20. Guiding Behavior • Handling Misbehavior: • Redirect Behavior – With infants and toddlers, misbehavior can often be avoided or stopped by redirecting the child’s attention • Give Reminders – All children make mistakes. Reminding a child of good behavior is often all you need. • Remove Child From the Situation – Often just putting child in a time out situation gives the child a chance to calm down. • Make the punishment appropriate – if a child will not pick up his toys, it is appropriate to not allow them to play with them for an hour. It would not be appropriate to cancel a trip planned for the next week • Enforce Consequences – This can be hard for a parent, but it teaches a child that you mean what you say.

  21. Learning Through Play • Physical Activities – like playing tag, help develop motor skills, strengthen muscles and improve coordination • Intellectual – Reading to children teaches them about letters, words and ideas. • Emotional – Play can build bonds. This boosts their self-esteem.

  22. Types of Play • Quiet Play – Involves activities that engage the mind and use small motor skills, like using clay, puzzles or crayons. • Active Play – involves physical activities that use larger motor skills, like climbing jungle gyms, riding a tricycle or playing soccer. • Free Play – also called creative play, is a time when children can choose any safe activity they want.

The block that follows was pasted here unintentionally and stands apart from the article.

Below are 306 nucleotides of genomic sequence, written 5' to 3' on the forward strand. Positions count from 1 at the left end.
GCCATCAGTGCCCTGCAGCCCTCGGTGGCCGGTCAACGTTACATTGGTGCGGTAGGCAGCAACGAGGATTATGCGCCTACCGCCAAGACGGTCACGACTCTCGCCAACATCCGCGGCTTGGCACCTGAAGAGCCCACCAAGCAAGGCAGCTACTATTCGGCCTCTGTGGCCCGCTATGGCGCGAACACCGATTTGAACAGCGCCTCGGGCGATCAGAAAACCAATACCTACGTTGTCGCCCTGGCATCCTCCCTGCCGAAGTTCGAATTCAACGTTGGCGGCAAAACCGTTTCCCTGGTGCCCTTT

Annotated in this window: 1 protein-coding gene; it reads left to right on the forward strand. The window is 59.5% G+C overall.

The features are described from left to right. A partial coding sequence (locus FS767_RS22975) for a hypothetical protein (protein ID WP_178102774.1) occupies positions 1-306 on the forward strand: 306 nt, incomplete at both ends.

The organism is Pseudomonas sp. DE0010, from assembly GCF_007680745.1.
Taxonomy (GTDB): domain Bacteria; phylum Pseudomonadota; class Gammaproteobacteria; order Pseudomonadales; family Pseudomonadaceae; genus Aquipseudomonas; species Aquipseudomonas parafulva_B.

23. How to Read to a Child 1. Choose Age-Appropriate Books – Stories should be suitable for child’s age and interests 2. Discuss the Story – talk about the pictures and how the characters may be feeling and what might happen next. 3. Have the Child Participate – Children love to turn pages, choose the books and point at pictures 4. Read it Again – Be prepared to read the same story many times, children love to hear stories over and over. 5. Let Them Read – When a child is old enough, let them read along and help them through tough words, praising them along the way.